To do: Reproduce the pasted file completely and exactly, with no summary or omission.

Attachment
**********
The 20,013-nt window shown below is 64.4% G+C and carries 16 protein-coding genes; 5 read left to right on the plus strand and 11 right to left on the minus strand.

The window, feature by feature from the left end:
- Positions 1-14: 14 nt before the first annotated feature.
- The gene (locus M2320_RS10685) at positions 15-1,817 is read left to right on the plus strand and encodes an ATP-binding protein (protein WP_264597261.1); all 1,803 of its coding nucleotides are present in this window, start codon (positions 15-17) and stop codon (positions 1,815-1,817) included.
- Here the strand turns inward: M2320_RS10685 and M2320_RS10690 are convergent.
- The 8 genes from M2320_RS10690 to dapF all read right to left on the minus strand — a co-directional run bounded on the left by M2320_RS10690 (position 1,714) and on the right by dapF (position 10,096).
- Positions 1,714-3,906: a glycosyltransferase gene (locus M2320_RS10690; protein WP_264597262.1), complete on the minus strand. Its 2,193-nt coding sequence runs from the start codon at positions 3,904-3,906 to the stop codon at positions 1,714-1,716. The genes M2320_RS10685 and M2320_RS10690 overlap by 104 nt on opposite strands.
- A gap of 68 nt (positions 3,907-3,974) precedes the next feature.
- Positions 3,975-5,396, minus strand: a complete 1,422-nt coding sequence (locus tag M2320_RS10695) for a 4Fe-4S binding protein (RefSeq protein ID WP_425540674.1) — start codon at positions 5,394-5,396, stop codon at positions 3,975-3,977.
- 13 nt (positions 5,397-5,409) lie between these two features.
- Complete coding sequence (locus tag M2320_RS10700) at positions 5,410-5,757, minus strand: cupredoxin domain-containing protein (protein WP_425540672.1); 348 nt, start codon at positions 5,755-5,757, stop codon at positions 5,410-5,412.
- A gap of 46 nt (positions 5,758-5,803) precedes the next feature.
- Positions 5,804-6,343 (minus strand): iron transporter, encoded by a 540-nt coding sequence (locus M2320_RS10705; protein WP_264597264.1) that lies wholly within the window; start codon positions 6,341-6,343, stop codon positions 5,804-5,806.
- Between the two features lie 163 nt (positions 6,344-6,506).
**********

The 20,013-nt window shown below is 64.4% G+C and carries 16 protein-coding genes; 5 read left to right on the plus strand and 11 right to left on the minus strand.

The window, feature by feature from the left end:
- Positions 1-14: 14 nt before the first annotated feature.
- The gene (locus M2320_RS10685) at positions 15-1,817 is read left to right on the plus strand and encodes an ATP-binding protein (protein WP_264597261.1); all 1,803 of its coding nucleotides are present in this window, start codon (positions 15-17) and stop codon (positions 1,815-1,817) included.
- Here the strand turns inward: M2320_RS10685 and M2320_RS10690 are convergent.
- The 8 genes from M2320_RS10690 to dapF all read right to left on the minus strand — a co-directional run bounded on the left by M2320_RS10690 (position 1,714) and on the right by dapF (position 10,096).
- Positions 1,714-3,906: a glycosyltransferase gene (locus M2320_RS10690; protein WP_264597262.1), complete on the minus strand. Its 2,193-nt coding sequence runs from the start codon at positions 3,904-3,906 to the stop codon at positions 1,714-1,716. The genes M2320_RS10685 and M2320_RS10690 overlap by 104 nt on opposite strands.
- A gap of 68 nt (positions 3,907-3,974) precedes the next feature.
- Positions 3,975-5,396, minus strand: a complete 1,422-nt coding sequence (locus tag M2320_RS10695) for a 4Fe-4S binding protein (RefSeq protein ID WP_425540674.1) — start codon at positions 5,394-5,396, stop codon at positions 3,975-3,977.
- 13 nt (positions 5,397-5,409) lie between these two features.
- Complete coding sequence (locus tag M2320_RS10700) at positions 5,410-5,757, minus strand: cupredoxin domain-containing protein (protein WP_425540672.1); 348 nt, start codon at positions 5,755-5,757, stop codon at positions 5,410-5,412.
- A gap of 46 nt (positions 5,758-5,803) precedes the next feature.
- Positions 5,804-6,343 (minus strand): iron transporter, encoded by a 540-nt coding sequence (locus M2320_RS10705; protein WP_264597264.1) that lies wholly within the window; start codon positions 6,341-6,343, stop codon positions 5,804-5,806.
- Between the two features lie 163 nt (positions 6,344-6,506).